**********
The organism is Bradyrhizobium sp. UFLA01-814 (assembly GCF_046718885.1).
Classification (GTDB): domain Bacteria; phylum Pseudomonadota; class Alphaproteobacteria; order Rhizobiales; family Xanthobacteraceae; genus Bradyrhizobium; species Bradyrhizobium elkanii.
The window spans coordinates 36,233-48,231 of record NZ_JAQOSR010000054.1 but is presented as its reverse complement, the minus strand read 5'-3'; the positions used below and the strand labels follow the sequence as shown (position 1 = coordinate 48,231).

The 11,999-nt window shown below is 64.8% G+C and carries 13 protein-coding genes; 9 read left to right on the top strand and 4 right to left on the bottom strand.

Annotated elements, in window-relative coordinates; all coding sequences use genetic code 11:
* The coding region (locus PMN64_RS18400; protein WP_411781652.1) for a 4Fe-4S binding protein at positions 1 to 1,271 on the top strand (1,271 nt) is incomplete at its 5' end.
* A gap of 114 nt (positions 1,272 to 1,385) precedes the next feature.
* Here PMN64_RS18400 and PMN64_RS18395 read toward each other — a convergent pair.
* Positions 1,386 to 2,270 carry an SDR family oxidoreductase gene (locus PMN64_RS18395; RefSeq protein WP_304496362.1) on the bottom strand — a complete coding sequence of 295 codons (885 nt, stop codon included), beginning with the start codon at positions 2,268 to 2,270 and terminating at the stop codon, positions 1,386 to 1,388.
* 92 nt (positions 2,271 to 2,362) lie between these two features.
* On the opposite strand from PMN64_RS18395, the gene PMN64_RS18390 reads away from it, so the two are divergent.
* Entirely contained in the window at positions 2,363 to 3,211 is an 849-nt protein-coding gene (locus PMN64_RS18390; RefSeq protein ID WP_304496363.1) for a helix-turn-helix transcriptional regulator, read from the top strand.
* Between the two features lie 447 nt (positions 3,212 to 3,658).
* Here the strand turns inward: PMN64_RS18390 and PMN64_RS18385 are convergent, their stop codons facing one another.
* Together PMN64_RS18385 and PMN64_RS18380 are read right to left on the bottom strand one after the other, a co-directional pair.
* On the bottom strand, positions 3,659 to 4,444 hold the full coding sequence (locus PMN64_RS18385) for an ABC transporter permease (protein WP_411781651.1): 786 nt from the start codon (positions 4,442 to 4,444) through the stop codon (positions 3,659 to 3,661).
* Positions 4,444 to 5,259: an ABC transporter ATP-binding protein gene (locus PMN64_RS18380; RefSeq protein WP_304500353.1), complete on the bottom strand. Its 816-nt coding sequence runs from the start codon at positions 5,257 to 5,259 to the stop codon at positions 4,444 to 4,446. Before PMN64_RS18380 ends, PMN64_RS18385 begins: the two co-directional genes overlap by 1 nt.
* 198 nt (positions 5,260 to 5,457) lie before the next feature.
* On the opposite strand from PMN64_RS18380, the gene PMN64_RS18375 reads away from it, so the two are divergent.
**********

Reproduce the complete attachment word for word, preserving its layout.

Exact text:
The organism is Bradyrhizobium sp. UFLA01-814 (assembly GCF_046718885.1).
Classification (GTDB): domain Bacteria; phylum Pseudomonadota; class Alphaproteobacteria; order Rhizobiales; family Xanthobacteraceae; genus Bradyrhizobium; species Bradyrhizobium elkanii.
The window spans coordinates 36,233-48,231 of record NZ_JAQOSR010000054.1 but is presented as its reverse complement, the minus strand read 5'-3'; the positions used below and the strand labels follow the sequence as shown (position 1 = coordinate 48,231).

The 11,999-nt window shown below is 64.8% G+C and carries 13 protein-coding genes; 9 read left to right on the top strand and 4 right to left on the bottom strand.

Annotated elements, in window-relative coordinates; all coding sequences use genetic code 11:
* The coding region (locus PMN64_RS18400; protein WP_411781652.1) for a 4Fe-4S binding protein at positions 1 to 1,271 on the top strand (1,271 nt) is incomplete at its 5' end.
* A gap of 114 nt (positions 1,272 to 1,385) precedes the next feature.
* Here PMN64_RS18400 and PMN64_RS18395 read toward each other — a convergent pair.
* Positions 1,386 to 2,270 carry an SDR family oxidoreductase gene (locus PMN64_RS18395; RefSeq protein WP_304496362.1) on the bottom strand — a complete coding sequence of 295 codons (885 nt, stop codon included), beginning with the start codon at positions 2,268 to 2,270 and terminating at the stop codon, positions 1,386 to 1,388.
* 92 nt (positions 2,271 to 2,362) lie between these two features.
* On the opposite strand from PMN64_RS18395, the gene PMN64_RS18390 reads away from it, so the two are divergent.
* Entirely contained in the window at positions 2,363 to 3,211 is an 849-nt protein-coding gene (locus PMN64_RS18390; RefSeq protein ID WP_304496363.1) for a helix-turn-helix transcriptional regulator, read from the top strand.
* Between the two features lie 447 nt (positions 3,212 to 3,658).
* Here the strand turns inward: PMN64_RS18390 and PMN64_RS18385 are convergent, their stop codons facing one another.
* Together PMN64_RS18385 and PMN64_RS18380 are read right to left on the bottom strand one after the other, a co-directional pair.
* On the bottom strand, positions 3,659 to 4,444 hold the full coding sequence (locus PMN64_RS18385) for an ABC transporter permease (protein WP_411781651.1): 786 nt from the start codon (positions 4,442 to 4,444) through the stop codon (positions 3,659 to 3,661).
* Positions 4,444 to 5,259: an ABC transporter ATP-binding protein gene (locus PMN64_RS18380; RefSeq protein WP_304500353.1), complete on the bottom strand. Its 816-nt coding sequence runs from the start codon at positions 5,257 to 5,259 to the stop codon at positions 4,444 to 4,446. Before PMN64_RS18380 ends, PMN64_RS18385 begins: the two co-directional genes overlap by 1 nt.
* 198 nt (positions 5,260 to 5,457) lie before the next feature.
* On the opposite strand from PMN64_RS18380, the gene PMN64_RS18375 reads away from it, so the two are divergent.